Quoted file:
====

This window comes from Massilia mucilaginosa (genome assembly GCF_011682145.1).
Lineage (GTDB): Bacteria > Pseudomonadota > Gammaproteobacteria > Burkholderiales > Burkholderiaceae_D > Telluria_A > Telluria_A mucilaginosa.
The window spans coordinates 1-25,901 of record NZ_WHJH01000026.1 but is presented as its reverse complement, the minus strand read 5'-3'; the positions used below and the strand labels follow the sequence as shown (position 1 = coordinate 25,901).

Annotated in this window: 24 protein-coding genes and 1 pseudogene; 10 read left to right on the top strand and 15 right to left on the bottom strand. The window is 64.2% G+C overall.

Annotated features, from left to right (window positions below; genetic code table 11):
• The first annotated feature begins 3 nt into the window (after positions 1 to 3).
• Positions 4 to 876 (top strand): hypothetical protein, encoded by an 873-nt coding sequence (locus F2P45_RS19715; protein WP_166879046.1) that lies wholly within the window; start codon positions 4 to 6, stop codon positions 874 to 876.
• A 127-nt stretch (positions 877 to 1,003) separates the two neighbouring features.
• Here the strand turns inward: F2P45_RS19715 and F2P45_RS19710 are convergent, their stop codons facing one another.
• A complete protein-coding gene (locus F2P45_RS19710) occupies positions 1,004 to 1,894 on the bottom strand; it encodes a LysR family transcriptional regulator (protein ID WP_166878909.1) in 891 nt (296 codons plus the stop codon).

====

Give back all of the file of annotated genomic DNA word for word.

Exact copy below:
This window comes from Massilia mucilaginosa (genome assembly GCF_011682145.1).
Lineage (GTDB): Bacteria > Pseudomonadota > Gammaproteobacteria > Burkholderiales > Burkholderiaceae_D > Telluria_A > Telluria_A mucilaginosa.
The window spans coordinates 1-25,901 of record NZ_WHJH01000026.1 but is presented as its reverse complement, the minus strand read 5'-3'; the positions used below and the strand labels follow the sequence as shown (position 1 = coordinate 25,901).

Annotated in this window: 24 protein-coding genes and 1 pseudogene; 10 read left to right on the top strand and 15 right to left on the bottom strand. The window is 64.2% G+C overall.

Annotated features, from left to right (window positions below; genetic code table 11):
• The first annotated feature begins 3 nt into the window (after positions 1 to 3).
• Positions 4 to 876 (top strand): hypothetical protein, encoded by an 873-nt coding sequence (locus F2P45_RS19715; protein WP_166879046.1) that lies wholly within the window; start codon positions 4 to 6, stop codon positions 874 to 876.
• A 127-nt stretch (positions 877 to 1,003) separates the two neighbouring features.
• Here the strand turns inward: F2P45_RS19715 and F2P45_RS19710 are convergent, their stop codons facing one another.
• A complete protein-coding gene (locus F2P45_RS19710) occupies positions 1,004 to 1,894 on the bottom strand; it encodes a LysR family transcriptional regulator (protein ID WP_166878909.1) in 891 nt (296 codons plus the stop codon).